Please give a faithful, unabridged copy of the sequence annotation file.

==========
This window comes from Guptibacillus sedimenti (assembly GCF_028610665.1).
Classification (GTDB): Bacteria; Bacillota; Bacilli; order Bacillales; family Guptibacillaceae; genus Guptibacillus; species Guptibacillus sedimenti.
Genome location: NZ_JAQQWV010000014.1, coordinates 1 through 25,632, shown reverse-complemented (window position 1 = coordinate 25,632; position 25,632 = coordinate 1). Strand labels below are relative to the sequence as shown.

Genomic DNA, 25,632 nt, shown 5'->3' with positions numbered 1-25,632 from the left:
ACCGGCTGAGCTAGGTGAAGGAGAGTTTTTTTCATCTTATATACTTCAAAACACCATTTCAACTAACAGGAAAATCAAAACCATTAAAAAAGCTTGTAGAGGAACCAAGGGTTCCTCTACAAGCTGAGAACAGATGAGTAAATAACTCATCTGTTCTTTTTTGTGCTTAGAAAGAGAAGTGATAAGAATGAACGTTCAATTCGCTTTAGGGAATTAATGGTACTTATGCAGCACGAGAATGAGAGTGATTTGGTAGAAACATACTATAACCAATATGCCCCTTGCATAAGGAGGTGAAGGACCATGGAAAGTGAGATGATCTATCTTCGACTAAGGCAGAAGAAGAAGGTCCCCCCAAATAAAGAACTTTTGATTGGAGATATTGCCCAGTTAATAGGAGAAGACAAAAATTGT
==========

This window comes from Guptibacillus sedimenti (assembly GCF_028610665.1).
Classification (GTDB): Bacteria; Bacillota; Bacilli; order Bacillales; family Guptibacillaceae; genus Guptibacillus; species Guptibacillus sedimenti.
Genome location: NZ_JAQQWV010000014.1, coordinates 1 through 25,632, shown reverse-complemented (window position 1 = coordinate 25,632; position 25,632 = coordinate 1). Strand labels below are relative to the sequence as shown.

Genomic DNA, 25,632 nt, shown 5'->3' with positions numbered 1-25,632 from the left:
ACCGGCTGAGCTAGGTGAAGGAGAGTTTTTTTCATCTTATATACTTCAAAACACCATTTCAACTAACAGGAAAATCAAAACCATTAAAAAAGCTTGTAGAGGAACCAAGGGTTCCTCTACAAGCTGAGAACAGATGAGTAAATAACTCATCTGTTCTTTTTTGTGCTTAGAAAGAGAAGTGATAAGAATGAACGTTCAATTCGCTTTAGGGAATTAATGGTACTTATGCAGCACGAGAATGAGAGTGATTTGGTAGAAACATACTATAACCAATATGCCCCTTGCATAAGGAGGTGAAGGACCATGGAAAGTGAGATGATCTATCTTCGACTAAGGCAGAAGAAGAAGGTCCCCCCAAATAAAGAACTTTTGATTGGAGATATTGCCCAGTTAATAGGAGAAGACAAAAATTGT